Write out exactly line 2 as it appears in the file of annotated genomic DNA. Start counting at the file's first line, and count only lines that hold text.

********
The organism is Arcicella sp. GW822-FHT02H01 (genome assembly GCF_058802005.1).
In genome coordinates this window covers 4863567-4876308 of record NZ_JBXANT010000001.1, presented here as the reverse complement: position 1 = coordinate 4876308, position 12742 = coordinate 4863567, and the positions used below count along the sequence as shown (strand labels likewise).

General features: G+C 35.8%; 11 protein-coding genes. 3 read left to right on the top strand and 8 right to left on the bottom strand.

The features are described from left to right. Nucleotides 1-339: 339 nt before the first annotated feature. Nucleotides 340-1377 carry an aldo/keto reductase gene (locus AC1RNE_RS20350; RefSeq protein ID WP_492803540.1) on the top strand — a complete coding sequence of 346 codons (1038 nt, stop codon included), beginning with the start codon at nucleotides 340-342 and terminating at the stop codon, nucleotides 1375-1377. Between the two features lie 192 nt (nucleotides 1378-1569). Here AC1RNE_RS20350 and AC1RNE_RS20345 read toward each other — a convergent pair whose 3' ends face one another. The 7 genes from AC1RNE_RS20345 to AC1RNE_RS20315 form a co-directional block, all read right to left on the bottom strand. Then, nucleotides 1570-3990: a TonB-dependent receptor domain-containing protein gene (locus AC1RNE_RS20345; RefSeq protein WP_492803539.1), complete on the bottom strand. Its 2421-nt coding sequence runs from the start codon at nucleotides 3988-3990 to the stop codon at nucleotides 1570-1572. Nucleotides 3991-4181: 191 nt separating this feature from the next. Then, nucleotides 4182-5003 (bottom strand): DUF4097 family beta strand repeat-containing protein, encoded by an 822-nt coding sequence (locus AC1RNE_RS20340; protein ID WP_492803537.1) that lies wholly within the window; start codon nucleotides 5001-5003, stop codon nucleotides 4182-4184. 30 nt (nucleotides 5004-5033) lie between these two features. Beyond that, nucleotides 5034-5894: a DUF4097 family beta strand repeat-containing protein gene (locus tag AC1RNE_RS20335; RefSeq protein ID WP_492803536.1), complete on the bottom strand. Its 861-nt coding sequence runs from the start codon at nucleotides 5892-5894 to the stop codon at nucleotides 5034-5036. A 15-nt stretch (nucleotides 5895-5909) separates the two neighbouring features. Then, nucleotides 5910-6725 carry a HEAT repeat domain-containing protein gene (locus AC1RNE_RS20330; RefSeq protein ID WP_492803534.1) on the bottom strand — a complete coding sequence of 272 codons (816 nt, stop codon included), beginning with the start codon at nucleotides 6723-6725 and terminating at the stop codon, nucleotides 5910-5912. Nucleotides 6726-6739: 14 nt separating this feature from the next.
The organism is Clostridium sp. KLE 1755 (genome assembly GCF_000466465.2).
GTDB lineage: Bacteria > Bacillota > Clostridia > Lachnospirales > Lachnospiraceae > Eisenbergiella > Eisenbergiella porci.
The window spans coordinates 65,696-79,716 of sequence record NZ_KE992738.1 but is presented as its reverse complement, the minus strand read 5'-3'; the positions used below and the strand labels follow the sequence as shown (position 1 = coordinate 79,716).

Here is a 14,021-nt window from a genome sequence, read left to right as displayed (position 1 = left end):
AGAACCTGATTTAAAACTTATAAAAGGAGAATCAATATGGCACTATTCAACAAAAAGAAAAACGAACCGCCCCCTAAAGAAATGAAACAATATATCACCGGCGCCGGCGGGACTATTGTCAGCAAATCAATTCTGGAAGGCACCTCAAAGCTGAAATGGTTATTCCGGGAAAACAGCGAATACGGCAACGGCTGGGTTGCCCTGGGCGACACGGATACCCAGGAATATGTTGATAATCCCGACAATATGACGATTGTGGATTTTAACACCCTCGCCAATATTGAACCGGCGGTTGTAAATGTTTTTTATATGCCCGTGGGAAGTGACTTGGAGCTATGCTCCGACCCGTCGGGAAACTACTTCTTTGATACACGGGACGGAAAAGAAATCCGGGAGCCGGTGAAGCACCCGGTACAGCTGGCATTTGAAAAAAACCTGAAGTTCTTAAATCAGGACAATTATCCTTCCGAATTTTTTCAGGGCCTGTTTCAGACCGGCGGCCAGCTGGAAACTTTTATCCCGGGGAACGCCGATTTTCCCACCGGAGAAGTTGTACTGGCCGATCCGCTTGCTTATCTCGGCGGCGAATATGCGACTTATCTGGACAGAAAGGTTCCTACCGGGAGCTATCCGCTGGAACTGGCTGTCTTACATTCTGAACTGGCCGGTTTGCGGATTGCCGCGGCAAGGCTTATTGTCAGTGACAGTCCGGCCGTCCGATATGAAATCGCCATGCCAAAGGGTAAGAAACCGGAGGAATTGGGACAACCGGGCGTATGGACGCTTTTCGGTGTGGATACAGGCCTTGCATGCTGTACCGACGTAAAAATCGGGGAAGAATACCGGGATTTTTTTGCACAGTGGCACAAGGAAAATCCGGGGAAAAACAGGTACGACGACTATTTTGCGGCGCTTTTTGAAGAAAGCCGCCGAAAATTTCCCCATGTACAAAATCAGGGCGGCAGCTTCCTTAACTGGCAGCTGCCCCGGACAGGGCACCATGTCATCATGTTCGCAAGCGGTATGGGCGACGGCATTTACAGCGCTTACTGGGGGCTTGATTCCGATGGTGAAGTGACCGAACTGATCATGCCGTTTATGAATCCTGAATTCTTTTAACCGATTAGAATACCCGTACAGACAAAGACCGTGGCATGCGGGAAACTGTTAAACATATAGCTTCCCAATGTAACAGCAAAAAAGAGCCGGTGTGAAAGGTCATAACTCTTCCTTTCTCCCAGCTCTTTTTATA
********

In genome coordinates this window covers 4863567-4876308 of record NZ_JBXANT010000001.1, presented here as the reverse complement: position 1 = coordinate 4876308, position 12742 = coordinate 4863567, and the positions used below count along the sequence as shown (strand labels likewise).